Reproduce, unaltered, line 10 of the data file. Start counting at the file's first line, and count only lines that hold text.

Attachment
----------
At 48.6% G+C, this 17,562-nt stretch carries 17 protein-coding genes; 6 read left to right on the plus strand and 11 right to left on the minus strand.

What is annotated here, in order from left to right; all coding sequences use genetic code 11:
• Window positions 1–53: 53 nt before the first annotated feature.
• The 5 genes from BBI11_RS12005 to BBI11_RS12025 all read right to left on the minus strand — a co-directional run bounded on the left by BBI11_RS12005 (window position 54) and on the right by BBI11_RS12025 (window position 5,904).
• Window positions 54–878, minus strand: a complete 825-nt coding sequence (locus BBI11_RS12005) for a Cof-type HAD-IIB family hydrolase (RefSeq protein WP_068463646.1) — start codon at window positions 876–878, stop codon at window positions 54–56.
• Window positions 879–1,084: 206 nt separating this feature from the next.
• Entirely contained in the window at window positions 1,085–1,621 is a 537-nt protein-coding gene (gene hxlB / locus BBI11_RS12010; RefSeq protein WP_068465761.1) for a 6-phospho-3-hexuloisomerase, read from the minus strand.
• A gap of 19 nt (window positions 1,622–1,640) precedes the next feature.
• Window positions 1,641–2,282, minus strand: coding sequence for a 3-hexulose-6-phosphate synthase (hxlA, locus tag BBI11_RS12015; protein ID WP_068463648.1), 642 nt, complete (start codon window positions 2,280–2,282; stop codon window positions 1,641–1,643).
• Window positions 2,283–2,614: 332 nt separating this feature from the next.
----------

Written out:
• Window positions 2,283–2,614: 332 nt separating this feature from the next.